• If the EMUI version is 10.0 or later on a Huawei device, a token will be returned through the getToken method. If the getToken method fails to be called, HUAWEI Push Kit automatically caches the token request and calls the method again. A token will then be returned through the onNewToken method.
  • If the EMUI version on a Huawei device is earlier than 10.0 and no token is returned using the getToken method, a token will be returned using the onNewToken method.
  • For an app with the automatic initialization capability, the getToken method does not need to be called explicitly to apply for a token. The HMS Core Push SDK will automatically apply for a token and call the onNewToken method to return the token.

The main thing to learn from these warnings – there is a difference in getting a push token on different versions EMUI… After calling the getToken () method, the real token can be returned by calling the onNewToken () method of the service. Our tests on real devices showed that phones with EMUI <10.0 return null or an empty string when the getToken method is called, after which the onNewToken () method of the service is called. Phones with EMUI> = 10.0 always returned a push token from the getToken () method.

You can implement such a data source to bring the logic of work to a single form:

class HmsDataSource(
   private val hmsInstanceId: HmsInstanceId,
   private val agConnectServicesConfig: AGConnectServicesConfig
) {

   private val currentPushToken = BehaviorSubject.create<String>()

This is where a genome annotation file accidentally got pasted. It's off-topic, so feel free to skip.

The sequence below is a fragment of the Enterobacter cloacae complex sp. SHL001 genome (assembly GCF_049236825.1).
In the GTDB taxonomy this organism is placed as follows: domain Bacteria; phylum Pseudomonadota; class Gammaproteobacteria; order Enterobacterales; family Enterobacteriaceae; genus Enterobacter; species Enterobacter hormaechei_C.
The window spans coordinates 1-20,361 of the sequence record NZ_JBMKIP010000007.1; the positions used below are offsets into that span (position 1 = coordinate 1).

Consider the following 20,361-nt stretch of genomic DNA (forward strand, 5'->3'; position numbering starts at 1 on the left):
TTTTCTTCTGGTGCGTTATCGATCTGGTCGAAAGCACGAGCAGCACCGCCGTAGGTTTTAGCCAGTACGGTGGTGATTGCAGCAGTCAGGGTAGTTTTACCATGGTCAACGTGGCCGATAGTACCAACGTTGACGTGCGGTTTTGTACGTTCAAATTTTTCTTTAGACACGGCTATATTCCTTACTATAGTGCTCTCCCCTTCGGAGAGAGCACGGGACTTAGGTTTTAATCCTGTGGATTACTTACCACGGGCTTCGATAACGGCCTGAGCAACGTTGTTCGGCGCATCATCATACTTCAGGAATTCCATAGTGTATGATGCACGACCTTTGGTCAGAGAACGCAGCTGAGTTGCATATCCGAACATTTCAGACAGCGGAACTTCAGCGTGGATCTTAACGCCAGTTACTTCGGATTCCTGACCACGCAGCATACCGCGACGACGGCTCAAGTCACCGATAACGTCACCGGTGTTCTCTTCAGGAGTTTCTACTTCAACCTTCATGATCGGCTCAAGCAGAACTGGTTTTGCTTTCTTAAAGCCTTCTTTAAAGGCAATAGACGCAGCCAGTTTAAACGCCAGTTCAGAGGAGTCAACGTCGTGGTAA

fun getHmsPushToken(): Single<String> = Maybe

   fun onPushTokenUpdated(token: String): Completable = Completable
       .fromCallable { currentPushToken.onNext(token) }

   private fun getHmsPushTokenFromSingleton(): Maybe<String> = Maybe
       .fromCallable<String> {
           val appId = agConnectServicesConfig.getString("client/app_id")
           hmsInstanceId.getToken(appId, "HCM").takeIf { it.isNotEmpty() }

class AppHmsMessagingService : HmsMessageService() {

   val onPushTokenUpdated: OnPushTokenUpdated = Di.onPushTokenUpdated

   override fun onMessageReceived(remoteMessage: RemoteMessage?) {
       Log.d(LOG_TAG, "onMessageReceived remoteMessage=$remoteMessage")

   override fun onNewToken(token: String?) {
       Log.d(LOG_TAG, "onNewToken: token=$token")
       if (token?.isNotEmpty() == true) {
           onPushTokenUpdated(token, MobileServiceType.Huawei)
                   Log.e(LOG_TAG, "Error deliver updated token", it)

Important notes:

  • The suggested solution does not work in all cases. When testing on physical devices, no problems were identified, but the approach does not work on the pool of devices provided by AppGallery for online debugging. Moreover, it does not work due to the fact that the call to the HmsMessageService.onNewToken () method does not occur, which does not seem to correspond to the documentation. The reason for this behavior to this day remains unclear to us;
  • It turned out that on some devices the HmsMessageService.onMessageReceived () method can be called on the main thread, so be careful with trips to the database and the network from it;